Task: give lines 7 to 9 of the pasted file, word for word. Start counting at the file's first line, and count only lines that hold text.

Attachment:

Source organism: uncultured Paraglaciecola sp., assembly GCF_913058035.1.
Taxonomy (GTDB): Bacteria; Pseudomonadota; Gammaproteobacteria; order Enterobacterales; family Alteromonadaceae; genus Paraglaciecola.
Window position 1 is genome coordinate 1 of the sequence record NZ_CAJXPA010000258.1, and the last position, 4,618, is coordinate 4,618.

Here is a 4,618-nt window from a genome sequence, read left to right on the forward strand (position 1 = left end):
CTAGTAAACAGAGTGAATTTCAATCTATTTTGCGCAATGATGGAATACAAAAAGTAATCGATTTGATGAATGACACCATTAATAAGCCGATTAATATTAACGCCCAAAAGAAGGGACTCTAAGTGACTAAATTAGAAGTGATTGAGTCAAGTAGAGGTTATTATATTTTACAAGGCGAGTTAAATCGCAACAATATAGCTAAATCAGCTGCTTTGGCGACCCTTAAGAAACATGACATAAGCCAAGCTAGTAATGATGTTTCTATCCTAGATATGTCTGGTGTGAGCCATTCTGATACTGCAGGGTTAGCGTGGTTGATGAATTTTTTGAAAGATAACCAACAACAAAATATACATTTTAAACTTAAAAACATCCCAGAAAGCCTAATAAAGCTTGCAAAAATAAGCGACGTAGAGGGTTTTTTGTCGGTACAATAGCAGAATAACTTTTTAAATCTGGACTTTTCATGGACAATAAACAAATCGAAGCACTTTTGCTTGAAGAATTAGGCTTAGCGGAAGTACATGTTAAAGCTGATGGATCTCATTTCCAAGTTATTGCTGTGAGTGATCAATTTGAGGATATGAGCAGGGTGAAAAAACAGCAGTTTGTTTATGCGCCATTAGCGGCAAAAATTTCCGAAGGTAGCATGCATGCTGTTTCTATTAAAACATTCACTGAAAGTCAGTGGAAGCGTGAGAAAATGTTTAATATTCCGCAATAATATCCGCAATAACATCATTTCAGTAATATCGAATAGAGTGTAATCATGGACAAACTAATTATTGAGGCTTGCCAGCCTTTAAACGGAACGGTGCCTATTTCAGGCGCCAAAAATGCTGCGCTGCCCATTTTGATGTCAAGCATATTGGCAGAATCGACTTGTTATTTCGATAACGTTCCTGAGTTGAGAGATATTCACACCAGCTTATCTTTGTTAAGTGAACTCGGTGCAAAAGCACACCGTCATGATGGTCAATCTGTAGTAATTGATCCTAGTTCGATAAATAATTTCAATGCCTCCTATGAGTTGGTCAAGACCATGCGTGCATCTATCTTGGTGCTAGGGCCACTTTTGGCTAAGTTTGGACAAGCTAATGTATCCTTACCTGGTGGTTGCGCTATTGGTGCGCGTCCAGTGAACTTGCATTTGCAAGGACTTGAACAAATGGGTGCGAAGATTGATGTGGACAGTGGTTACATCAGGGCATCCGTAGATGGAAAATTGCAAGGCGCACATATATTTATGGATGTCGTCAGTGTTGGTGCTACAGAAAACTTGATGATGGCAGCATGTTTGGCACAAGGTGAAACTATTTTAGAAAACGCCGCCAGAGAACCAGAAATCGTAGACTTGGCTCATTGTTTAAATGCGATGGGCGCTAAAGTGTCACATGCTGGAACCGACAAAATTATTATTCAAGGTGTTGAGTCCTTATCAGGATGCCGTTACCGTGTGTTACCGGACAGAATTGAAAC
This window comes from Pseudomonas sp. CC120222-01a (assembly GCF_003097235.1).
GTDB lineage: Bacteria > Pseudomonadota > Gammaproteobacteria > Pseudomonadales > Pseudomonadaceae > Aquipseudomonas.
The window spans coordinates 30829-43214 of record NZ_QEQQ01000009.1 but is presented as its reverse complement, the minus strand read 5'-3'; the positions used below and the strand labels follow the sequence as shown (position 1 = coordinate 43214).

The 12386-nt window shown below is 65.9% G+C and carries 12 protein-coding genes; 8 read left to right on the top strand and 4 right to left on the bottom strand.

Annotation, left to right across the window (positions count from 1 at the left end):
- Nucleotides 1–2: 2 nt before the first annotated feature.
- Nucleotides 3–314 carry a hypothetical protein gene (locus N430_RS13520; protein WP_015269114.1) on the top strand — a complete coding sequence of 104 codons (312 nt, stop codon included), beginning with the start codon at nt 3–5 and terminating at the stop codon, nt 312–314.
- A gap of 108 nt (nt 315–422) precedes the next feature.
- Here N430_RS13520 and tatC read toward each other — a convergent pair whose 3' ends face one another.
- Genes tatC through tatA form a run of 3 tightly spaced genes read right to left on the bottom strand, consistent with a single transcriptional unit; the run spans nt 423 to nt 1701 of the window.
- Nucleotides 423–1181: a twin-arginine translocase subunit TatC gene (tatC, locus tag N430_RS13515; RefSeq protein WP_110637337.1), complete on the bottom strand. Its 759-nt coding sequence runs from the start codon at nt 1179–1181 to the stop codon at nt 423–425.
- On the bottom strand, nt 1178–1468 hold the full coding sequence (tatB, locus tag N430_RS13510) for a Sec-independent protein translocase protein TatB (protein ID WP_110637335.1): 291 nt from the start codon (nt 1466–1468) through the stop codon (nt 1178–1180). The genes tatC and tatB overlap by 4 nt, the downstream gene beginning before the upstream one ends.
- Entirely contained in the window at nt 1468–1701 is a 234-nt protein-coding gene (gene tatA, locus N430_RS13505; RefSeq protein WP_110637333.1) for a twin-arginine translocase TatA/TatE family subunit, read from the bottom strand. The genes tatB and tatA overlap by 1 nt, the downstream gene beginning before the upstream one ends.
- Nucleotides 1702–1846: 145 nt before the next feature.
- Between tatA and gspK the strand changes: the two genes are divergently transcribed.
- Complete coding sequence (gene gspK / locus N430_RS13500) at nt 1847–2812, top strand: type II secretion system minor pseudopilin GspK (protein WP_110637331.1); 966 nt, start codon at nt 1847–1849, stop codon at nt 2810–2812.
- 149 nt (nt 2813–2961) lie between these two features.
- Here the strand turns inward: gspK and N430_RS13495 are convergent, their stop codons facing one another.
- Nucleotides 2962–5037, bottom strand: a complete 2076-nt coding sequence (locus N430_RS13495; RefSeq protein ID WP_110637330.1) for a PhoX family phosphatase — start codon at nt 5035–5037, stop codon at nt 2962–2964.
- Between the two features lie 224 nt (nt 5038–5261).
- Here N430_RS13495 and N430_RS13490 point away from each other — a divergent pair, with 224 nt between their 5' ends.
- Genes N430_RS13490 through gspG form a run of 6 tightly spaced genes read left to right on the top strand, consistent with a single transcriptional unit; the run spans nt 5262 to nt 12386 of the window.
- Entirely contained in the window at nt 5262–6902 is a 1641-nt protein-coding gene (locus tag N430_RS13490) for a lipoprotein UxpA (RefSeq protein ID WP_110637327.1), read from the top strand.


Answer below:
GTDB lineage: Bacteria > Pseudomonadota > Gammaproteobacteria > Pseudomonadales > Pseudomonadaceae > Aquipseudomonas.
The window spans coordinates 30829-43214 of record NZ_QEQQ01000009.1 but is presented as its reverse complement, the minus strand read 5'-3'; the positions used below and the strand labels follow the sequence as shown (position 1 = coordinate 43214).

The 12386-nt window shown below is 65.9% G+C and carries 12 protein-coding genes; 8 read left to right on the top strand and 4 right to left on the bottom strand.